An article in the South Bend Tribune has become something of a smoking gun in the bizarre and convoluted story of Notre Dame player Manti Te’o, who has been painted as the victim of an elaborate hoax. On Wednesday, Deadspin dropped a bomb on one of the most talked-about sports stories of the year: The late girlfriend of the star linebacker who became a national hero after winning a game for his team after her death, which immediately followed the death of his grandmother, never existed. And for now, Te’o and Notre Dame officials insist that the relationship was nonetheless real to him, despite his recent admission that he and Lennay Kekua never met in person – a claim that contradicts the South Bend Tribune’s October 2012 profile of their relationship.
According to the story reported by myriad national media outlets, Kekua died of complications from leukemia just hours after the death of Te’o grandmother, Anette Santiato, on Sept. 11, 2012. Kekua, who was said to be a 22-year-old Stanford student, had purportedly been in a car accident months before, and doctors discovered the disease during treatment for her serious injuries. But while there are records confirming the death of Te’o's grandmother, it did not take much digging for Deadspin reporters to realize Lennay Kekua never lived, or died, as the prevailing, unchecked narrative said she did.
Te’o was mythologized from ESPN to the New York Times and everywhere in between, but it’s an Oct. 12 story titled “What Dreams May Come” that appeared in the South Bend Tribune -- a local Indiana newspaper whose bread and butter is coverage of Notre Dame sports -- that is most emblematic of a fawning media’s eagerness to eat up the heartwarming story. And it’s also the most problematic for Te’o and his defenders, who claim that someone impersonated Kekua and carried on an exclusive online and phone relationship with the footballer.
"This is incredibly embarrassing to talk about, but over an extended period of time, I developed an emotional relationship with a woman I met online," Te'o said in a statement released after the Deadspin story was published. "We maintained what I thought to be an authentic relationship by communicating frequently online and on the phone, and I grew to care deeply about her."
But according to the South Bend Tribune story, Te’o asnd Kekua met in person in 2009 and continued to stay in touch as friends until the year before her death, when their friendship became a romance.
"Every once in a while, she would travel to Hawaii, and that happened to be the time Manti was home, so he would meet with her there,” Te’o's father, Brian, is quoted as saying in the article. “But within the last year, they became a couple.”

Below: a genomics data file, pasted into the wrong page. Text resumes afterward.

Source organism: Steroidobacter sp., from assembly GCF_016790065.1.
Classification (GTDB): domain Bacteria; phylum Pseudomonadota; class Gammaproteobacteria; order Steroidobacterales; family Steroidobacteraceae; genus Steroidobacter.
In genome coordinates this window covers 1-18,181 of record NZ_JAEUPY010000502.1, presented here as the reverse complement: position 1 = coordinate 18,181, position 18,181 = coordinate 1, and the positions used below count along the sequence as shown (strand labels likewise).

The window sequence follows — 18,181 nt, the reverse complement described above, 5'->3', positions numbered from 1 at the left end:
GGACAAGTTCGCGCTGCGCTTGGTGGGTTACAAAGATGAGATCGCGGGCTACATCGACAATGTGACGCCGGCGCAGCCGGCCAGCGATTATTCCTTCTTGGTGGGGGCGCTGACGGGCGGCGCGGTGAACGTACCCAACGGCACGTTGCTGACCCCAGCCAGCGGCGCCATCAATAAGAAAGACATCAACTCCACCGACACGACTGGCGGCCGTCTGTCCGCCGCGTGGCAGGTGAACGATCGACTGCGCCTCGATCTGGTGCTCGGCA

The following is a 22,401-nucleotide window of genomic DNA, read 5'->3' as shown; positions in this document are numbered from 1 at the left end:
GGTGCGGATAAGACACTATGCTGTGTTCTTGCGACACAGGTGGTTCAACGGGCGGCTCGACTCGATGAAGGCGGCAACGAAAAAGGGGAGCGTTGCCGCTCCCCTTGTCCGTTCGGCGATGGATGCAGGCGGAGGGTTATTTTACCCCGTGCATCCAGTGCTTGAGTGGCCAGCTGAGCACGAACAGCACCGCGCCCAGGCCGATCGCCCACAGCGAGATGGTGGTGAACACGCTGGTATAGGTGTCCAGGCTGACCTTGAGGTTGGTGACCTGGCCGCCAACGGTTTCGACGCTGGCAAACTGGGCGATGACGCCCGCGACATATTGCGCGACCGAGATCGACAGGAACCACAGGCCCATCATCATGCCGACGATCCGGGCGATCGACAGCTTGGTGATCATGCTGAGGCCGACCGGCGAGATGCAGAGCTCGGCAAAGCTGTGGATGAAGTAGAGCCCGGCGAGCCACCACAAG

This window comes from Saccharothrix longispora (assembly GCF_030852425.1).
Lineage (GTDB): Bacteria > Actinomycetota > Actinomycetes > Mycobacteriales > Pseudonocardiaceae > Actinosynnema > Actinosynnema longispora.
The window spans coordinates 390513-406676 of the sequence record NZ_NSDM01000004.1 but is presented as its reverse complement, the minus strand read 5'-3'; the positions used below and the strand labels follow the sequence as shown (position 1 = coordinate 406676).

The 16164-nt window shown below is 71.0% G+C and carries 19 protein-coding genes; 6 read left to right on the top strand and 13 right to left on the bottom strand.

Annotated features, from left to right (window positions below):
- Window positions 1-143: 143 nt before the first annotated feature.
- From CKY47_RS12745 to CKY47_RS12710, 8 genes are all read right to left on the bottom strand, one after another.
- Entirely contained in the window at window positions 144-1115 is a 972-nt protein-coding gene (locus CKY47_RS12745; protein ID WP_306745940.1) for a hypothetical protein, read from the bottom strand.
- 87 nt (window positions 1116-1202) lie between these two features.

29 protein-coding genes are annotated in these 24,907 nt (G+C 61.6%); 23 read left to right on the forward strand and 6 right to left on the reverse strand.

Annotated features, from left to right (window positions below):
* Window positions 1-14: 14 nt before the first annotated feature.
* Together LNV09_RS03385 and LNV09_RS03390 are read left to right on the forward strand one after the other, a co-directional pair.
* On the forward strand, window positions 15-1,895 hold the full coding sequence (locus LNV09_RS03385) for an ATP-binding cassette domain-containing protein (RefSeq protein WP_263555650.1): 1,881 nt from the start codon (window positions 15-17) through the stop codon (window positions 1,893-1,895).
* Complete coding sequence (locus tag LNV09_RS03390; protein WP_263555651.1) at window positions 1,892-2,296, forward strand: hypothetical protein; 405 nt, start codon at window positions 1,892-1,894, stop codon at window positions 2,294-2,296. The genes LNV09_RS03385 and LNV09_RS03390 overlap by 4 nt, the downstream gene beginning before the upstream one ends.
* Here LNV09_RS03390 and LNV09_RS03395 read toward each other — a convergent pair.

It appears that Brian Te’o was the only source for reporter Eric Hansen’s article, which also quotes (without attribution) a statement the football star had made to ESPN days earlier.
On Wednesday, South Bend Tribune Executive Editor Tim Harmon released a statement that was published on media commentator Jim Romenesko’s blog:
“At The Tribune, we are as stunned by these revelations as everyone else. Indeed, this season we reported the story of this fake girlfriend and her death as details were given to us by Te’o, members of his family and his coaches at Notre Dame. We’re still trying to put together stories that will be posted later tonight and printed in Thursday’s paper that will answer some, but not all, of the questions about today’s astonishing story.”
Early Thursday, Hansen published a follow-up story about the hoax, which addressed Notre Dame Athletic Director Jack Swarbrick’s press conference and provided some context on the October article in question. Hansen referred back to Brian Te’o’s description of his son’s relationship and said the comments were made in a taped interview on Oct. 10. He also wrote that Mr. Te’o did not respond to further interview requests, adding that Swarbick “reasoned that Te'o's father, Brian, must have misunderstood his son's characterizations when speaking about the relationship roughly a month after the alleged death of Kekua.”
An attempt to reach Hansen for comment via email was met with an auto reply stating he was out of the office, but a colleague reached for follow-up said that everyone in the office, including Hanson, was working on updating the breaking story and unavailable for media requests.
On Thursday afternoon, Harmon posted a note to readers about the hoax story: “We are reporting this story as thoroughly and quickly as we possibly can. As the many reports unfold, we are diligently seeking the truth of what happened. We will regularly update you with the facts as we secure them,” he said, directing readers to an archive with previous stories about “Te'o and his ficticious girlfriend” and welcoming comments from readers.
Later on Thursday afternoon, the Twitter handle @LennayKay, believed to belong to the person who posed as Te’o's girlfriend, published a bizarre tweet after promising to release a statement. It reads: “My statement: This is incredibly embarrassing to talk about, but I have been told by Alabama's offense that Manti Te'o is not real.”
Ellen Killoran is the Media & Culture Editor at IBTimes. She previously contributed to The L Magazine, Brooklyn Magazine, and The Daily, and co-produced the HBO...